Nola’s dominance on Saturday night meant the bullpen got the night off, but Phils’ relievers spun some huge innings in Friday night’s victory, and on Sunday, they gave the bats a chance to come back by holding New York scoreless once Wheeler left the game.

The acquisition of David Robertson at the trade deadline was meant for games like Friday night. With the score 1-1, manager Rob Thomson called on Seranthony Dominguez to get the game to the 10th. Without Robertson there to take care of the bottom of the 10th, Thomson would have had to go with someone like the recently-departed Jeurys Familia, or Brad Hand, or one of the younger arms like Conor Brogdon or Andrew Ballatti.

Maybe those guys would have gotten the job done, but we’ve seen too many games in our recent history to feel great about those guys in that spot. Robertson came in and slammed the door shut, just as he did all season long in Chicago, and should the Phils reach the playoffs, it will be precisely those types of situations in which Robertson’s addition to the ‘pen will be felt most.

The Phils’ Fundamentals Really Have Improved

During Friday’s game in which the Phils made every defensive play they needed and the Mets floundered a bit, there was a fair amount of dunking on Mets’ broadcaster Keith Hernandez, who asked to be off the Phillies series because he couldn’t stand their lack of fundamentals.

Simply put, the Phillies are giving away outs much less frequently than they have in recent years and, at the moment, are playing above average, defensively.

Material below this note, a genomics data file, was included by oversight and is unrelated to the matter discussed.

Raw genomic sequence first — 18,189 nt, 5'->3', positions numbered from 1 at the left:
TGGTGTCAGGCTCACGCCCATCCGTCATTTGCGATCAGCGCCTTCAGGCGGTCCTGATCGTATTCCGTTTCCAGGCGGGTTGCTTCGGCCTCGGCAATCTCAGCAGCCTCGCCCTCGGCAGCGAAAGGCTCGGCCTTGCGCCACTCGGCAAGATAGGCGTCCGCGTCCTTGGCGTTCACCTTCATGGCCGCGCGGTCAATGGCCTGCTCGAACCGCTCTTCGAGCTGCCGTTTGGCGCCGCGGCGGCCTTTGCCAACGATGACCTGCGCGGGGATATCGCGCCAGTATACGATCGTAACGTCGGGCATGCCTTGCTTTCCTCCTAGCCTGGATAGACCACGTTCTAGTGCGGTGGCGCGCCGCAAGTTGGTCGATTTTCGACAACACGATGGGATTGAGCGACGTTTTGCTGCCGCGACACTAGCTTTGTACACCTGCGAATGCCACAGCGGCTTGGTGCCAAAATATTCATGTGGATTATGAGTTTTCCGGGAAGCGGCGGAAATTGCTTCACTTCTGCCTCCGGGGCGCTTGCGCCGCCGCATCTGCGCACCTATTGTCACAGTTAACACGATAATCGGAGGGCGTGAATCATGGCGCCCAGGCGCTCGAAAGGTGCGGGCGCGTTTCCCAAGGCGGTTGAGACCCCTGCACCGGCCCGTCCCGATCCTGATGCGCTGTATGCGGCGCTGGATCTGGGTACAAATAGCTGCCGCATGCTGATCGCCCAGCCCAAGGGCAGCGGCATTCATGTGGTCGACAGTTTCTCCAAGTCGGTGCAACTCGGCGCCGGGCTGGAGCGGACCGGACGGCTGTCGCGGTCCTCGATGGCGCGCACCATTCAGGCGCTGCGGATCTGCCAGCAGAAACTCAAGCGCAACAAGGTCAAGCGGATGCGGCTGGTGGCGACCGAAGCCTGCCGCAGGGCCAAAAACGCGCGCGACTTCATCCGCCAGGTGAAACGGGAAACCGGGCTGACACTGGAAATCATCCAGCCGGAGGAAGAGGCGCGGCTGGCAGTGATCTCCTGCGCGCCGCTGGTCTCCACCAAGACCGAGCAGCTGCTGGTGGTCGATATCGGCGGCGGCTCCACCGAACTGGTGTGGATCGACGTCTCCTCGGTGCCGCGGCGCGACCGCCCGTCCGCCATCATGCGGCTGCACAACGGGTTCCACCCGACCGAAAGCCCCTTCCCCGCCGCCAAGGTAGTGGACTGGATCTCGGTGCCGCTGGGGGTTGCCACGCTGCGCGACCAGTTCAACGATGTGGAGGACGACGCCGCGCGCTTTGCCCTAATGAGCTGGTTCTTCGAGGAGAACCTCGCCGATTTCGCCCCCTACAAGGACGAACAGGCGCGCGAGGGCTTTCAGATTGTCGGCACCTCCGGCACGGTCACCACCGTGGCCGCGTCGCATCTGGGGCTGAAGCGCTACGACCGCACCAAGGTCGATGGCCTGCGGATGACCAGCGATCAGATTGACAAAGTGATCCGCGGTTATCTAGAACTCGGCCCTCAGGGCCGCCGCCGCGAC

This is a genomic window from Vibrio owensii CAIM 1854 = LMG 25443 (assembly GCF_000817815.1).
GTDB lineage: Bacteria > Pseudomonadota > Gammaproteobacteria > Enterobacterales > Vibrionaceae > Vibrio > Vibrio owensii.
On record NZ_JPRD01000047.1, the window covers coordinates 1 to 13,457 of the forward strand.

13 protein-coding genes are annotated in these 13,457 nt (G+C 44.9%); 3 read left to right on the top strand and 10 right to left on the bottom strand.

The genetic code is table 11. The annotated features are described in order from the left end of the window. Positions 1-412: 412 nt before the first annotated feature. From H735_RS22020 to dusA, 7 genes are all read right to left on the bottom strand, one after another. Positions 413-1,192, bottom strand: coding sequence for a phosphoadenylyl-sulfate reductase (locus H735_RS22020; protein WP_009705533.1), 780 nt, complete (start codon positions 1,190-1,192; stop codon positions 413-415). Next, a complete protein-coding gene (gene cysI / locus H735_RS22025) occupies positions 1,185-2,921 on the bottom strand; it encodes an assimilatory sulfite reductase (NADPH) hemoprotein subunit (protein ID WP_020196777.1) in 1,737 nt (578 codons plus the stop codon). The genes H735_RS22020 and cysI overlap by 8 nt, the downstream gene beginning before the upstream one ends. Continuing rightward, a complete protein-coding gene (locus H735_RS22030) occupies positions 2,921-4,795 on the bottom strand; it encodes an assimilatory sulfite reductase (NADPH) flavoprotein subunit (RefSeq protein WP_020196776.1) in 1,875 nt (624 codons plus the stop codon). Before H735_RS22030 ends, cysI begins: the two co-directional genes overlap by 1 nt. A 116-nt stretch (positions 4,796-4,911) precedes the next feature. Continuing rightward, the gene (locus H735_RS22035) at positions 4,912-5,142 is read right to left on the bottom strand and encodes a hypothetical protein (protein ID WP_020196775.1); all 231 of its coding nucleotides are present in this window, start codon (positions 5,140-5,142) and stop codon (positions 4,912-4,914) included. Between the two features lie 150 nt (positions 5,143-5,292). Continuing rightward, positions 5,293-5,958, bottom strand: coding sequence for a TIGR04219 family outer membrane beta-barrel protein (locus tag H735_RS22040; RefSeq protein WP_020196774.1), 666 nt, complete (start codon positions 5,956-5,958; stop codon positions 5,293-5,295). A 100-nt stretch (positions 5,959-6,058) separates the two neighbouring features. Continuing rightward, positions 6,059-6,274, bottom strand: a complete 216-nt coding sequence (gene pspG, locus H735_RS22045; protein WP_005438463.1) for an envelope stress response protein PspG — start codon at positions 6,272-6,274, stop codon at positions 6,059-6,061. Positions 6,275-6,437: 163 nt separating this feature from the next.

When the autumn postseason tournament rolls around and pitchers’ duels are the name of the game, one little misplay can make the difference between winning a wild card spot and missing out for an 11th straight season.

The Phils are a more balanced roster than they were when they broke camp this spring, and it showed this weekend at Citi Field.

The Mets Really Are Very Good

The Los Angeles Dodgers keep winning games, although their loss on Sunday dropped their winning percentage under .700 (just a ho-hum .699, 79-34). In any other year, the Mets’ 75-40 record and .652 winning percentage would be the best in the NL, and their +133 run differential is no joke.

With a healthy Scherzer and deGrom, as well as Bassitt and Carlos Carrasco, it’d be hard to pick against them in any short series, although Phils’ starters Suarez and Nola matched them pitch for pitch. But they also boast a lineup full of guys who string together bunches of hits in much the same way the Kansas City Royals did when they went to two straight World Series in 2015 and ‘16.

The Mets have four players each worth at least three Wins Above Replacements, according to Fangraphs: Lindor (5.0), Jeff McNeil (3.6), Brandon Nimmo (3.4), and Pete Alonso (3.1). Alonso is their big slugger, while Lindor, McNeil and Nimmo provide an outstanding balance of offensive and defensive skills, and let’s not forget Starling Marte, with an fWAR of 2.3. They also utilize platoons well, with Darin Ruf, Daniel Vogelbach, Luis Guillorme, Tyler Naquin and Mark Canha giving the Mets options and a very deep bench.

They also have the best closer in baseball right now in Edwin Diaz, and a capable group of set-up arms. It’s true the Phillies were without Schwarber and Harper this weekend and that, with those two players in the lineup, the shrinkening gap between the Mets and Phils will be even smaller.

But it’s fair to say New York is still a more complete team than Philadelphia at the moment.